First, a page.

Currently reading: Kia expands e-Niro line-up with new sub-£30k variant
Entry-level e-Niro 2 features smaller battery and less powerful motor; is joined by new high-spec range-topper

Kia has expanded the UK line-up of the Kia e-Niro electric SUV with two new models, including a sub-£30,000 entry-level variant with a smaller battery that offers a range of up to 180 miles and a sub-£30,000 price tag.

The Korean firm’s popular EV has previously been offered in a single spec in the UK, featuring a 64kWh battery and 201bhp electric motor. The expanded three-model line-up comprises variants branded 2, 3 and 4+. The new top-spec 4+ model features a new three-page 11kW AC charger, allowing for faster home charging.

The new entry-level e-Niro 2 is fitted with a 39kWh battery, which is used to power a 134bhp, 291lb ft electric motor. Kia claims a 0-60mph time of 9.5sec, a top speed of 96mph and an official range of 180 miles. This rises to 251 miles on the lower-speed WLTP City cycle.

The 7.2kW AC charger can recharge the e-Niro 2’s 39kWh battery from empty in 6hrs 10mins, with a 0-80% charge taking 57 minutes on a 100kW DC rapid-charger.

New kia e niro 2   rear

The e-Niro 2 is offered with 17in alloy wheels, a 7.0in digital instrument cluster and an 8.0in infotainment touchscreen featuring Apple CarPlay and Android Auto. Driver assistance systems including automatic lights, adaptive cruise control and forward collision avoidance are also included. The e-Niro 2 costs £29,595 after the UK government’s £3000 plug-in car grant.

The e-Niro 3 and e-Niro 4+ both use the 64kWh battery pack and 201bhp, 291lb ft electric motor, which offers an official range of 282 miles.

The e-Niro 3, which effectively matches the spec of existing e-Niro, features a 10.25in touchscreen and adds heated front seats and a wireless smartphone charger, among other kit. It continues with the 7.2kW AC charger, which can complete a full battery charge in 9hrs 35mins. It costs £33,850 after the plug-in car grant, which marks a £1000 increase on the 2019 model.

The e-Niro 4+ is described by Kia as the flagship version of the EV. It features the upgraded 11kW three-phase AC charger, which cuts a full battery charge to exactly seven hours.


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As well as the upgraded charger, the 4+ also adds kit including an electric sunroof, bi-function LED headlights, ventilated front seats, heated rear seats and an eight-speaker JBL stereo. It's priced from £36,145 after the government grant.


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James Attwood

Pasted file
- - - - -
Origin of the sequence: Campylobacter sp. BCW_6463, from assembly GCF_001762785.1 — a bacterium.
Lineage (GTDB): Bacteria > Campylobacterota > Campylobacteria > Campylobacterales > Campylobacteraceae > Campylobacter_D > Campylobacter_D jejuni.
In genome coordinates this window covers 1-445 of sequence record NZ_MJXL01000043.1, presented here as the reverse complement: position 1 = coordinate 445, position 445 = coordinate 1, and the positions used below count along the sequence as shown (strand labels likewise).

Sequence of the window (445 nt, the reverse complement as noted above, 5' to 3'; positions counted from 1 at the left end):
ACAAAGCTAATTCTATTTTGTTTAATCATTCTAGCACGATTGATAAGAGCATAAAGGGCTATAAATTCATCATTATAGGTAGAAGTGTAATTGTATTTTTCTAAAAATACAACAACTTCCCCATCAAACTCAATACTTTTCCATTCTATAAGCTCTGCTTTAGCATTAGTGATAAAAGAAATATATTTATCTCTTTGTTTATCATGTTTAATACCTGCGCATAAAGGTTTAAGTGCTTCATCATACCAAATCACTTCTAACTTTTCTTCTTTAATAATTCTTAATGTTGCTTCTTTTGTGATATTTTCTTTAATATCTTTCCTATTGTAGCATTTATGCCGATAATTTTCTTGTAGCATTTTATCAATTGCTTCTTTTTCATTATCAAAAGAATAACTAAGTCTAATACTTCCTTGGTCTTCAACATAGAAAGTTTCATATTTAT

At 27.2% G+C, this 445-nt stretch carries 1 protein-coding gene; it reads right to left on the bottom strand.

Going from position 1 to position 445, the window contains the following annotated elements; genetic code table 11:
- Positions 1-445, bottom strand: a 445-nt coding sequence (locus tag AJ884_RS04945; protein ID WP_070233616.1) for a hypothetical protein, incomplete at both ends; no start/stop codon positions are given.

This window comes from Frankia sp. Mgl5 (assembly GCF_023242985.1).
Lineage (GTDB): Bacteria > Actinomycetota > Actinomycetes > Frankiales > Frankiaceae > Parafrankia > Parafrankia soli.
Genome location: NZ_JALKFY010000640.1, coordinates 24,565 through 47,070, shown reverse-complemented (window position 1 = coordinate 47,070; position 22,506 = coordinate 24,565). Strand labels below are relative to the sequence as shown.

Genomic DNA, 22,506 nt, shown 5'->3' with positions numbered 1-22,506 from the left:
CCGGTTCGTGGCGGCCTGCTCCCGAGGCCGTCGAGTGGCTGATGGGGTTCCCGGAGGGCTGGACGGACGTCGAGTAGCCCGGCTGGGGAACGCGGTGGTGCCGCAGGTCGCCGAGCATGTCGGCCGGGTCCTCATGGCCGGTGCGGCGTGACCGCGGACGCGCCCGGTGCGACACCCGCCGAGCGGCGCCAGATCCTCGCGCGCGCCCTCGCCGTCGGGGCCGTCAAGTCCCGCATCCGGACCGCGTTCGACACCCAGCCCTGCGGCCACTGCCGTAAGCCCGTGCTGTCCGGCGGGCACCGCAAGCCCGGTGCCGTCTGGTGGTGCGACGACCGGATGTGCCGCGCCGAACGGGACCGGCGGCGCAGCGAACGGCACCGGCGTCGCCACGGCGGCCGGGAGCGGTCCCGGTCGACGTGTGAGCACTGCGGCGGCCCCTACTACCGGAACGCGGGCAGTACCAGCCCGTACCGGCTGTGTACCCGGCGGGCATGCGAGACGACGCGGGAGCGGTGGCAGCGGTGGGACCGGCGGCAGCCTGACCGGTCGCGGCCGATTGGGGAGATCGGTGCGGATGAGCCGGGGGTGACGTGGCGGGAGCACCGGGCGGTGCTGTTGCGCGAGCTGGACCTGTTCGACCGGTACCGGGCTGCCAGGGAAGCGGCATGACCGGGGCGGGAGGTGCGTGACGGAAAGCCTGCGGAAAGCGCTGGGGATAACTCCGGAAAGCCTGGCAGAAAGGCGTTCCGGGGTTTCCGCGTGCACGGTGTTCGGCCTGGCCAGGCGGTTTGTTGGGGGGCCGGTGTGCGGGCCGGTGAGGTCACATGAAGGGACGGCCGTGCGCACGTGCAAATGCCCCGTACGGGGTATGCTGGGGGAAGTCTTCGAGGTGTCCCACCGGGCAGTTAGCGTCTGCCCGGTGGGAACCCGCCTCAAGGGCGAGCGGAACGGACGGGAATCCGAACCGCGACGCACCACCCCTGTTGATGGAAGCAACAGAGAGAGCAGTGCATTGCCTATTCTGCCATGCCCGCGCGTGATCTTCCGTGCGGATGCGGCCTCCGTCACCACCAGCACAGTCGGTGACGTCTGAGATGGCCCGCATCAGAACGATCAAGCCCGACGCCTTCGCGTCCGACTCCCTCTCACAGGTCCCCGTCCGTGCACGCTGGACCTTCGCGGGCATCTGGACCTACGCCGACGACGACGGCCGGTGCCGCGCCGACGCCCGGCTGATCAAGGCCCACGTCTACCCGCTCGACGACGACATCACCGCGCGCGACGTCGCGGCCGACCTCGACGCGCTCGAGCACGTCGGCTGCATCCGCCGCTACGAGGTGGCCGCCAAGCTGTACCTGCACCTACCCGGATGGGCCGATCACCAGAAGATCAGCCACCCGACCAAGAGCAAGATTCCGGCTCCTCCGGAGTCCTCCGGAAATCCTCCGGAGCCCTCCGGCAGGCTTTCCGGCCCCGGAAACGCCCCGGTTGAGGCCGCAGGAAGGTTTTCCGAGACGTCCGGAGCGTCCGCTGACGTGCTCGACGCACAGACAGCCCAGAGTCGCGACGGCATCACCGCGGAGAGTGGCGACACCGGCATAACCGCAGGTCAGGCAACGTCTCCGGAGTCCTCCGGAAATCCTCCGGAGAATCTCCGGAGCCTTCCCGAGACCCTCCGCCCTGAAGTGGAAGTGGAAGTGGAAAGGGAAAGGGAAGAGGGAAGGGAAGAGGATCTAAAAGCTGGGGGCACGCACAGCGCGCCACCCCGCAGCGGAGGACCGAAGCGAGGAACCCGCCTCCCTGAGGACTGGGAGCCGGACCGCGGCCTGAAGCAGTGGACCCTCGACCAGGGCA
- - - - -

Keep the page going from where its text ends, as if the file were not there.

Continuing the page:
James Attwood, digital editor
Title: Acting magazine editor

James is Autocar's acting magazine editor. Having served in that role since June 2023, he is in charge of the day-to-day running of the world's oldest car magazine, and regularly interviews some of the biggest names in the industry to secure news and features, such as his world exclusive look into production of Volkswagen currywurst. Really.

Before first joining Autocar in 2017, James spent more than a decade in motorsport journalist, working on Autosport,, F1 Racing and Motorsport News, covering everything from club rallying to top-level international events. He also spent 18 months running Move Electric, Haymarket's e-mobility title, where he developed knowledge of the e-bike and e-scooter markets. 

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230SL 27 June 2020

What is often not taken into

What is often not taken into account is that the smaller battery model should be lighter if they are te same density, so if you are only doing short journeys and using your own electricity most of the time as well as using less energy it will be cheaper to run.

Old But not yet Dead 26 June 2020

Maturity of choice

The smaller battery model choice is not a question of right or wrong. For some its ideal, or others not. What it does show is that the BEV  market is maturing nicely by offering  choices, in range and power and trim. Just like ICE offers options. 

si73 26 June 2020

Under £30k, I was expecting

Under £30k, I was expecting that to be before government grant not after. Still too expensive for me anyway, the range wouldn't be an issue, I agree with Kia that a realistic 150+ mile range is pretty much adequate for a lot of my motoring needs, can't speak for others obviously.